Friday, March 1, 2019

Black American’s Mis-education Remains Our Downfall by Dr Ada Fisher

As one of the last generations whose direct ancestors was a slave, a few points about my paternal grandfather, the Reverend Doctor Elijah John Fisher, Sr.  Born in 1858, this man without a college degree appreciated early the value of a good education.  A charismatic preacher of unparalleled excellence described in detail by his youngest son’s book The Master Slave, Elijah John Fisher: A Biography -- detailing in this study of the past, one element of history, which can be a guide in forecasting the future.   My grandfather and his son, the Reverend Doctor Miles Mark Fisher, repeatedly answered the call of our Historically Black Colleges  and Universities (HBCUs). 
Born in Fulton County Georgia, Elijah J. Fisher not only ministered to several congregations, but also buried the dead.  Walking across state lines to capture his bride, Florida Neely who was a Native American  (Crete/?Seminole), together they raised nine children all of whom were sent to a Historically Black College, either Spelman College or Morehouse College in Atlanta, GA.  During his work, he would lose a leg which became entrapped by his long tail coat running for a train which wouldn’t stop for blacks. 
The loss of funding and accreditation are nothing new for HBCUs and when such happened to Fisher’s Georgia home county’s two institutions, he raised the money to keep Spelman and Morehouse open.   For this service he was awarded an honorary doctorate degree.  He also put his skin in the game sending all of his children to one of these schools.
When the 1910 Flexner Report recommended that all of the then eleven existing Black medical schools be closed except Howard University’s and that at Meharry Medical School, such was done. This ignored the exceptional performance of black doctors from the Leonard Medical School at Shaw University whose students exceeded the national level for passing the state board as well as a faculty eventually absorbed as anchors for the UNC School of Medicine.  Soon thereafter, Meharry Medical School was slated for closure and Dr. Fisher proceeded to the pastorate of Nashville’s Spruce St. Baptist Church refurbishing that edifice and liquidating Meharry’s debts allowing them to remain open.  Taking his rest, Dr. Fisher (1858-1915) was buried in Chicago’s Mt.  Glenwood Cemetery which he founded and contains his spouse, many of his children, and notably the Honorable Elijah Muhammed.
Dr. Fisher’s daughter Gertrude, after attending Spelman, became the first licensed female pharmacist in Georgia.  His youngest child, Miles Mark Fisher attended Morehouse College and ended his educational studies at the University of Chicago with a PhD thesis detailing his sentential work and book Negro Slave Songs in the United States, the first decoding of the true meaning of these songs.   As pastor of the White Rock Baptist Church at Durham, NC, the younger Dr. Fisher’s activism and community work in recreation led to much recognition.   Many of his “Church House Boys” attended college.  His devotion to his alma mater Morehouse College would see then president Benjamin Elijah Mays sitting on our porch and developing the strategies needed to financially enhance that college’s future.  “Rev”, as he was affectionately known in the Durham Community, was devoted to Shaw University serving as Professor of Theology for 32 years without pay and where he was their go to for fund raising.  His works spoke for him leading to his receipt of their Honorary Doctorate degree.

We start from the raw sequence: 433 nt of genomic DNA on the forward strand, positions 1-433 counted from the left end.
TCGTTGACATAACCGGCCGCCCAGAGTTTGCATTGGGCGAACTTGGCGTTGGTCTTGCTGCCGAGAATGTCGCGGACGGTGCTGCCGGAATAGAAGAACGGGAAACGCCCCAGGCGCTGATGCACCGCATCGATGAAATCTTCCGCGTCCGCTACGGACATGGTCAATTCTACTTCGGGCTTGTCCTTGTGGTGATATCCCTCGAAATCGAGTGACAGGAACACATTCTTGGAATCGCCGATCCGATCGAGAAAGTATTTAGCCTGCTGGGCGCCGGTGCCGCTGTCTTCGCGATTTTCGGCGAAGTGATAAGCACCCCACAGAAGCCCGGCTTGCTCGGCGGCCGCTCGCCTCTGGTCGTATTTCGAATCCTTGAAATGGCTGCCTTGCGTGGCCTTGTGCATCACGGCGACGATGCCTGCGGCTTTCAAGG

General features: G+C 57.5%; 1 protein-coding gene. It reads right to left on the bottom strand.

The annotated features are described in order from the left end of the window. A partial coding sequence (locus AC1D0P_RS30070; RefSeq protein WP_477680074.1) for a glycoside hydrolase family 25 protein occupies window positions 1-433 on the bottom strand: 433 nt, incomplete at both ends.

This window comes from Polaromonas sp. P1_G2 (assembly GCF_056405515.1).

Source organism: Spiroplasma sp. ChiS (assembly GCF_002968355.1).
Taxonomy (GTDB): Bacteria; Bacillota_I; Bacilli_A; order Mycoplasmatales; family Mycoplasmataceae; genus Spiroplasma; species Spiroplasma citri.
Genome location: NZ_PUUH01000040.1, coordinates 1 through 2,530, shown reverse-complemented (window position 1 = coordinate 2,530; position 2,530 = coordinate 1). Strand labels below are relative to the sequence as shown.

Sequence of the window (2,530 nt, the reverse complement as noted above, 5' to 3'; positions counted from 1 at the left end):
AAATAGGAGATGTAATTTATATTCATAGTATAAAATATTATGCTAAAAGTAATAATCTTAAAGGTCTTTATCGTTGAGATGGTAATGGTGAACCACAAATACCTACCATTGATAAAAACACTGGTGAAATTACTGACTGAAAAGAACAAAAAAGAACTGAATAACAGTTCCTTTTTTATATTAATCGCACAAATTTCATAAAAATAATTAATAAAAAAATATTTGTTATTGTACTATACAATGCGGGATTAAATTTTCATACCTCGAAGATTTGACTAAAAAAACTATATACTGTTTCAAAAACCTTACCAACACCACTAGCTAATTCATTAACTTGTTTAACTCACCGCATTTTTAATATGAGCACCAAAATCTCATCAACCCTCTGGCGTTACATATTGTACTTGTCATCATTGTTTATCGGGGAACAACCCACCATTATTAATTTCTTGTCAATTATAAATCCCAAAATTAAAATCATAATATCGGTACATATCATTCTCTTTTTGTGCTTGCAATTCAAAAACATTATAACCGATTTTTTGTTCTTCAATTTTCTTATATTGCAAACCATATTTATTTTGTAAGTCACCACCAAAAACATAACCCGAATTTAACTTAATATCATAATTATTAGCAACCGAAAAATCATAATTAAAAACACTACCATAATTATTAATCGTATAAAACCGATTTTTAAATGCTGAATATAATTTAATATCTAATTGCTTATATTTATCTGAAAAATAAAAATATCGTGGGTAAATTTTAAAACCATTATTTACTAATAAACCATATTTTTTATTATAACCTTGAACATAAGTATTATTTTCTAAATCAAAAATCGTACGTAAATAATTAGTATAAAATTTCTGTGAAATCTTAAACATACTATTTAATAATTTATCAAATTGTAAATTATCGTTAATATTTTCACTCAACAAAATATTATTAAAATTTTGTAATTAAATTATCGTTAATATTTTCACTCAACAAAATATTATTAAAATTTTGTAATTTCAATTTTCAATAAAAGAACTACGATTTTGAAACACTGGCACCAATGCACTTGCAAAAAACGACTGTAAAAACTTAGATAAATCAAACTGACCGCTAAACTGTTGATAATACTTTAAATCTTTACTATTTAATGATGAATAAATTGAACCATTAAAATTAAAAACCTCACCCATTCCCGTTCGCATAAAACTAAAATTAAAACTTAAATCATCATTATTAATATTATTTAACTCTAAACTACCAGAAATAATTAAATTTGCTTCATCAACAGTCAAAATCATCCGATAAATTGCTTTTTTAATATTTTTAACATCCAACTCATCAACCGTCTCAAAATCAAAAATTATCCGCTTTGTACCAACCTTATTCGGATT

My father preached that when integration came, it would be black principals and teachers who would lose their jobs and negatively impact the black community. He was neither an integrationist nor segregation but believed that separation could have its own rewards.  Further he believed that if we lost the HBCUs, there would be no gatekeeper on higher education for people of color and many would not be admitted elsewhere as standards were continually changed keeping us out.
Carter G.  Woodson is mentioned in some of my father’s letters.  His book, The Mis-education of the Negro rings true today for in all of our getting., we too often forget the basic requirement -- “Know Thyself.”  One way to help our HBCUs is to forgive their federal debts prior to 1964 when the current Civil Rights legislation went into place.  HCBU problems have stemmed in part from how they are regarded federally and in states as well as how the institutions are managed.  This debt is not likely to be collected.   For those who want reparations, which aren’t going to happen, this debt forgiveness would be a feasible justifiable act.
Ada M. Fisher, MD, MPH is a licensed teacher, retired Corporate physician, former county school board member, speaker, author of Common Sense Conservative Prescriptions Solutions Good for What Ails Us Book 1 (available through and is the NC Republican National Committeewoman.  Contact through